Nations Unite to Create World’s Largest Marine Reserve in Antarctica

Nations Unite to Create World’s Largest Marine Reserve in Antarctica

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In a groundbreaking agreement between 24 different countries and the European Union, the world’s largest marine reserve will be established in Antarctica’s Ross Sea.

The meeting of the Commission for the Conservation of Antarctic Marine Living Resources that took place in Hobart, Australia on Friday finally agreed to designate 600,000 square miles as a zone protected from harmful human activity – that’s twice the area of Texas.

72% of the marine protected area will be a ‘no-take’ zone, which forbids all fishing, while other sections will permit some harvesting of fish and krill for scientific research. The sanctuary will also provide a valuable control space for researchers to compare the ecosystems of Antarctic waters with human interference to those without.

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Since the location is a popular commercial fishing spot for China and Russia, the agreement is a long-awaited victory in environmental preservation and political harmony.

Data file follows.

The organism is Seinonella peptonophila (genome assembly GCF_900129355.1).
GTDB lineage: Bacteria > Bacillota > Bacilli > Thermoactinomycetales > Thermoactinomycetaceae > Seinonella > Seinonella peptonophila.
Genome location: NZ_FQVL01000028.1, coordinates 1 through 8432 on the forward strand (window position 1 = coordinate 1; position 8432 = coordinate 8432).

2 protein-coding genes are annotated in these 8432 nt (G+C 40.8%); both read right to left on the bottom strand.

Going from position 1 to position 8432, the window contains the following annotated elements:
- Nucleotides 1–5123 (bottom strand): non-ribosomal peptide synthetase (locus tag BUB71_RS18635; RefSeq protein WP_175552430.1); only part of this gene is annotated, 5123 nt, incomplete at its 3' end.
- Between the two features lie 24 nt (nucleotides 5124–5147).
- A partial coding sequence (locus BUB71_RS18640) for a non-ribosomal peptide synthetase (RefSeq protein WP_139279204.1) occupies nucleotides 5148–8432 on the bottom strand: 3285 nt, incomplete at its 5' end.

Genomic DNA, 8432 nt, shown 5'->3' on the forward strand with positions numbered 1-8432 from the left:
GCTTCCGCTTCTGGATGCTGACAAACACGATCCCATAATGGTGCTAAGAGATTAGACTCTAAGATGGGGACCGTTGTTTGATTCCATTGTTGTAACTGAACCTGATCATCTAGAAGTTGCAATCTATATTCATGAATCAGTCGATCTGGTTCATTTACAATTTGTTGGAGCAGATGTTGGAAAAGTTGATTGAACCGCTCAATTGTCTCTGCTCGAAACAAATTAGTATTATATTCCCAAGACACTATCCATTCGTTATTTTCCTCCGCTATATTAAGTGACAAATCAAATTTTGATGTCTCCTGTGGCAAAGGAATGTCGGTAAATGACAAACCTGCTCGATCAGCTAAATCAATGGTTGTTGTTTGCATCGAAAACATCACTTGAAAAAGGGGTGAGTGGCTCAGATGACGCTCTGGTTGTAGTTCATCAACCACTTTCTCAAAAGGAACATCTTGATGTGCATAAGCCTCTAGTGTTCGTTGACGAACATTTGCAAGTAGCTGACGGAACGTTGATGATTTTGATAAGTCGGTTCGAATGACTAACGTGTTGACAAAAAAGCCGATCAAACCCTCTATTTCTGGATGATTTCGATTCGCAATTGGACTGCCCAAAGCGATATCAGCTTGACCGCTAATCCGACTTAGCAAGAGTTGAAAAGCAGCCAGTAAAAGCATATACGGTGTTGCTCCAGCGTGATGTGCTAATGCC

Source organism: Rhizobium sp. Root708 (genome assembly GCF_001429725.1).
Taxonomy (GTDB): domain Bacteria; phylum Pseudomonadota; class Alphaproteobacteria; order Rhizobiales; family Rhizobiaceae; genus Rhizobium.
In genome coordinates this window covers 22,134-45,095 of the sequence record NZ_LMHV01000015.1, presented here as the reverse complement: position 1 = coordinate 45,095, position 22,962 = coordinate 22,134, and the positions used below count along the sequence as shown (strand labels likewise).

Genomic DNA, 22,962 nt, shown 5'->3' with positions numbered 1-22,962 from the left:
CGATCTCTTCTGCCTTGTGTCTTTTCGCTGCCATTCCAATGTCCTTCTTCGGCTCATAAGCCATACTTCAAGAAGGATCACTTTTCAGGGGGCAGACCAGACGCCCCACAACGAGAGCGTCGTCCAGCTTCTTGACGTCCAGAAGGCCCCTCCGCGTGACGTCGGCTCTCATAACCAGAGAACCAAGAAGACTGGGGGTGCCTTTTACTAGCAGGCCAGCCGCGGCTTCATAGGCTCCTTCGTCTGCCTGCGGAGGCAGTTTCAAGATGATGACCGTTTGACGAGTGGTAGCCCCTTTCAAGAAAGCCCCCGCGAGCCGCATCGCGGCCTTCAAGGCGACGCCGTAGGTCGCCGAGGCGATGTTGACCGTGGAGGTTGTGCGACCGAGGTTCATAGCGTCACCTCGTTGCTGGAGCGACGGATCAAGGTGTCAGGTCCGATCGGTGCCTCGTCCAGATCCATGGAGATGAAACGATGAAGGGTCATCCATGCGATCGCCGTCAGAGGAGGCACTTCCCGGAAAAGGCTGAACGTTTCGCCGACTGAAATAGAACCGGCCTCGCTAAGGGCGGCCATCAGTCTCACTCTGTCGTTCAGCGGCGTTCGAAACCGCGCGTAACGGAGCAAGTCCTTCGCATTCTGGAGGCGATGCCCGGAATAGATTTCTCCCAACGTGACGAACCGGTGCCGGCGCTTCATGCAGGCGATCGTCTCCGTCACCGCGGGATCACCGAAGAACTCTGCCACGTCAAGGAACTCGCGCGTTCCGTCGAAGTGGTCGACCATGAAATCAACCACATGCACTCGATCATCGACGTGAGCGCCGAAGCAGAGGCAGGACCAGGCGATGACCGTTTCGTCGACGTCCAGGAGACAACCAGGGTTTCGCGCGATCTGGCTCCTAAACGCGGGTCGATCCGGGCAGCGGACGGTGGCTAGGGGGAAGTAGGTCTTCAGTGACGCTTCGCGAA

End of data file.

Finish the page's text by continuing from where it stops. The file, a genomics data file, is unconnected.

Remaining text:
“This has been an incredibly complex negotiation which has required a number of Member countries bringing their hopes and concerns to the table at six annual CCAMLR meetings as well as at intersessional workshops,” says CCAMLR Executive Secretary, Andrew Wright.

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“This decision represents an almost unprecedented level of international cooperation regarding a large marine ecosystem comprising important benthic and pelagic habitats. It has been well worth the wait because there is now agreement among all Members that this is the right thing to do and they will all work towards the [marine protected area’s] successful implementation,” he said.

Though the sanctuary’s protection won’t go into full effect until December 2017, the polar ‘Garden of Eden’ is home to the richest collection of wildlife whose survival will benefit greatly from the agreement.

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